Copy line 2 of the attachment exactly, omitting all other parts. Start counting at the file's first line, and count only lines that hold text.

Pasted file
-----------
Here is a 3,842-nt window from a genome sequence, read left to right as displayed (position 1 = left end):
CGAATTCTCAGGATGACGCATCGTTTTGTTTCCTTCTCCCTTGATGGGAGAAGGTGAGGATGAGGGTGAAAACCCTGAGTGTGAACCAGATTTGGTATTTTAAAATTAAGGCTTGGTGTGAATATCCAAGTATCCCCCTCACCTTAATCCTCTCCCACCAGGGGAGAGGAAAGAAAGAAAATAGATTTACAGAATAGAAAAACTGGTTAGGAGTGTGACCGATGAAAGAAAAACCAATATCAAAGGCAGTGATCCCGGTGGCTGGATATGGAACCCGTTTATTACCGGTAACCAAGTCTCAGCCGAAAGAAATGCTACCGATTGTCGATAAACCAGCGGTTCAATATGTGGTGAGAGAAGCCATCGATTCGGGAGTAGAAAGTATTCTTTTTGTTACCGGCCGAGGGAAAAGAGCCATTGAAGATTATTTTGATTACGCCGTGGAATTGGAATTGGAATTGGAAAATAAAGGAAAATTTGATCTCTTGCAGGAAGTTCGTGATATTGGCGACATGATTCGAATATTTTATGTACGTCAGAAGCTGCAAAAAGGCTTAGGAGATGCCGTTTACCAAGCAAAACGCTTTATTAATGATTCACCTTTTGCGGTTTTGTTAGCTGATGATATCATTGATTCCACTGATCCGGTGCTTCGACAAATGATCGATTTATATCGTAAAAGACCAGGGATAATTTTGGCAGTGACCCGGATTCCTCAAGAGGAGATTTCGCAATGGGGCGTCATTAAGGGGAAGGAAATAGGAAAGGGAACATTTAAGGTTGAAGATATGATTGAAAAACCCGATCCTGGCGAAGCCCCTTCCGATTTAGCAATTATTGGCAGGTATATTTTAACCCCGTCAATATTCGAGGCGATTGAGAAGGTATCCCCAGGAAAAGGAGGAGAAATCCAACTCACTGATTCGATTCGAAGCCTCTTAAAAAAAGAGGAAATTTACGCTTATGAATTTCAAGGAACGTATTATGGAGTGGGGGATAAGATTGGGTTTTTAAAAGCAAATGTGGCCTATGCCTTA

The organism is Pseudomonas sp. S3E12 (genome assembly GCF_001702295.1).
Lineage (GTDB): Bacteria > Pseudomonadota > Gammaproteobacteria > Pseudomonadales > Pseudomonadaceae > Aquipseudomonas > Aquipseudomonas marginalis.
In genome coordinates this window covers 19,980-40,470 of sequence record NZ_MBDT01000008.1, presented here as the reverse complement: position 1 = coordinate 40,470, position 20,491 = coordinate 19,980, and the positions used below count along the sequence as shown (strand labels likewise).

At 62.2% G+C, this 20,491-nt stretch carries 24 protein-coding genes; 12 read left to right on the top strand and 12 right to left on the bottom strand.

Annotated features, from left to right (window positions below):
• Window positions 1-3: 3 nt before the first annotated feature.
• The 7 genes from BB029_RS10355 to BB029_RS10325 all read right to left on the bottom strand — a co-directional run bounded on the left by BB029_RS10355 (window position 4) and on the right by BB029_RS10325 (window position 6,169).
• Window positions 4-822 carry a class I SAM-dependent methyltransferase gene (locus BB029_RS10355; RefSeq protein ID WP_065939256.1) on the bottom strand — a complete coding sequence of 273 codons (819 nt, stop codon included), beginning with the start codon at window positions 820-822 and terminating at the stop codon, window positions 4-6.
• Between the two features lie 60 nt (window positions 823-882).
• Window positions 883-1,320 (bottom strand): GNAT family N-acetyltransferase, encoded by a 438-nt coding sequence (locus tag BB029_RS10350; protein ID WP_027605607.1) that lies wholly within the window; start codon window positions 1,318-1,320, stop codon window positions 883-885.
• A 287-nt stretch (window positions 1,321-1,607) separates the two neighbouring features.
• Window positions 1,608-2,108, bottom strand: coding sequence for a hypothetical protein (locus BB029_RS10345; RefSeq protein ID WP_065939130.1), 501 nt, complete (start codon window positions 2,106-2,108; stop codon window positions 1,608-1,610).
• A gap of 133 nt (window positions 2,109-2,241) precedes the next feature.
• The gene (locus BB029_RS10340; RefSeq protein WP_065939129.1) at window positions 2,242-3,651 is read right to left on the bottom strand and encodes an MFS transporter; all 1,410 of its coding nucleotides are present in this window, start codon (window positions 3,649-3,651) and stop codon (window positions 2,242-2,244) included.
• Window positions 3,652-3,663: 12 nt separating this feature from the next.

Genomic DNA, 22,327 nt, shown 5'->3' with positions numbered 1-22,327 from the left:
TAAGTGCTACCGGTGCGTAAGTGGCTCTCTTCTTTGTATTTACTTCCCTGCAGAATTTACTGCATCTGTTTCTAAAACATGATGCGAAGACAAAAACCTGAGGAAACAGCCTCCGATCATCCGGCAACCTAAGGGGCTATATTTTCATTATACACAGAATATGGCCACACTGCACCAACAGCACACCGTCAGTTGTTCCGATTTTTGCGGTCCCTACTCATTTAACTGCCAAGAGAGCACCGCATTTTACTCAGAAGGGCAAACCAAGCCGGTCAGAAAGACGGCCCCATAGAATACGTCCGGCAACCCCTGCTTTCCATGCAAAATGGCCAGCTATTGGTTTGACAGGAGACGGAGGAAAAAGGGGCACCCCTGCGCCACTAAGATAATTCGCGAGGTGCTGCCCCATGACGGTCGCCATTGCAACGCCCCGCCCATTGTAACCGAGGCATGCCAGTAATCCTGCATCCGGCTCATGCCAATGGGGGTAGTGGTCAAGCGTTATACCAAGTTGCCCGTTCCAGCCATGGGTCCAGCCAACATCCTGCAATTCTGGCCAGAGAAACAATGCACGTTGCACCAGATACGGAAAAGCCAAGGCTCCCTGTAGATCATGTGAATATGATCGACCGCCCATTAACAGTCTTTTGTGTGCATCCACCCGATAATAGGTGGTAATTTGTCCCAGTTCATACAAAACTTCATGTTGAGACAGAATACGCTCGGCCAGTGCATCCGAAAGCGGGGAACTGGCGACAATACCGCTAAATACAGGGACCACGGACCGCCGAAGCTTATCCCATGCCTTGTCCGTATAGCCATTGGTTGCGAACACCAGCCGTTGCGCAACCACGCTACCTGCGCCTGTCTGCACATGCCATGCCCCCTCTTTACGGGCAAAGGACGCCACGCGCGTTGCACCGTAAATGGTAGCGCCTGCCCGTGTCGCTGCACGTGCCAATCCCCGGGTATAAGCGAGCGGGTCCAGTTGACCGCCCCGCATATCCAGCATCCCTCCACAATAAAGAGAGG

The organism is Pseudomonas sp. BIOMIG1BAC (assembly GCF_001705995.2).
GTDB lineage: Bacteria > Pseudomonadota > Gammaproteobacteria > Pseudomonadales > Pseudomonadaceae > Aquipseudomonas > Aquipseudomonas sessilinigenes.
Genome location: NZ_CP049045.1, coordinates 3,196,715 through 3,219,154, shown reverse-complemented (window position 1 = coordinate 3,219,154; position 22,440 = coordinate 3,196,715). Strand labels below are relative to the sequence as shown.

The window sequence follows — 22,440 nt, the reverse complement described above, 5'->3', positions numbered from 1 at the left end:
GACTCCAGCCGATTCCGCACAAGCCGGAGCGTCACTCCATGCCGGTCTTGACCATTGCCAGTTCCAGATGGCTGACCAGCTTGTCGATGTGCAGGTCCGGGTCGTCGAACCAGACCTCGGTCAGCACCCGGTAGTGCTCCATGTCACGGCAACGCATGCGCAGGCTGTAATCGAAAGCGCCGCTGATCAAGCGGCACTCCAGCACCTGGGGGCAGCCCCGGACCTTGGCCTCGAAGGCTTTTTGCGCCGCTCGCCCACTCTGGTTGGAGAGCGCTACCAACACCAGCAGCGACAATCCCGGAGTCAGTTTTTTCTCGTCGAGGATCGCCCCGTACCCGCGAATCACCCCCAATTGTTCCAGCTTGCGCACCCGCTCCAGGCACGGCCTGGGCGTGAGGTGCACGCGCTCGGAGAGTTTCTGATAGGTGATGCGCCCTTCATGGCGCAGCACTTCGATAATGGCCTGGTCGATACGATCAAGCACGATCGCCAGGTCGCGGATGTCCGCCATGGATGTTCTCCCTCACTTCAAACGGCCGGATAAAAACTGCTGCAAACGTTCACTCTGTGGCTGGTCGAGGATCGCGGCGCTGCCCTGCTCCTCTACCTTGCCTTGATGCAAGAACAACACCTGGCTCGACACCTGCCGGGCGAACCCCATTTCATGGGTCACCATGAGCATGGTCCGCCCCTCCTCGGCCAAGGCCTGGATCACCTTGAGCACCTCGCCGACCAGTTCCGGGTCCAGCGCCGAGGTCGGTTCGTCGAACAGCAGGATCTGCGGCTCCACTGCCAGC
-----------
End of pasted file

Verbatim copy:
CGAATTCTCAGGATGACGCATCGTTTTGTTTCCTTCTCCCTTGATGGGAGAAGGTGAGGATGAGGGTGAAAACCCTGAGTGTGAACCAGATTTGGTATTTTAAAATTAAGGCTTGGTGTGAATATCCAAGTATCCCCCTCACCTTAATCCTCTCCCACCAGGGGAGAGGAAAGAAAGAAAATAGATTTACAGAATAGAAAAACTGGTTAGGAGTGTGACCGATGAAAGAAAAACCAATATCAAAGGCAGTGATCCCGGTGGCTGGATATGGAACCCGTTTATTACCGGTAACCAAGTCTCAGCCGAAAGAAATGCTACCGATTGTCGATAAACCAGCGGTTCAATATGTGGTGAGAGAAGCCATCGATTCGGGAGTAGAAAGTATTCTTTTTGTTACCGGCCGAGGGAAAAGAGCCATTGAAGATTATTTTGATTACGCCGTGGAATTGGAATTGGAATTGGAAAATAAAGGAAAATTTGATCTCTTGCAGGAAGTTCGTGATATTGGCGACATGATTCGAATATTTTATGTACGTCAGAAGCTGCAAAAAGGCTTAGGAGATGCCGTTTACCAAGCAAAACGCTTTATTAATGATTCACCTTTTGCGGTTTTGTTAGCTGATGATATCATTGATTCCACTGATCCGGTGCTTCGACAAATGATCGATTTATATCGTAAAAGACCAGGGATAATTTTGGCAGTGACCCGGATTCCTCAAGAGGAGATTTCGCAATGGGGCGTCATTAAGGGGAAGGAAATAGGAAAGGGAACATTTAAGGTTGAAGATATGATTGAAAAACCCGATCCTGGCGAAGCCCCTTCCGATTTAGCAATTATTGGCAGGTATATTTTAACCCCGTCAATATTCGAGGCGATTGAGAAGGTATCCCCAGGAAAAGGAGGAGAAATCCAACTCACTGATTCGATTCGAAGCCTCTTAAAAAAAGAGGAAATTTACGCTTATGAATTTCAAGGAACGTATTATGGAGTGGGGGATAAGATTGGGTTTTTAAAAGCAAATGTGGCCTATGCCTTA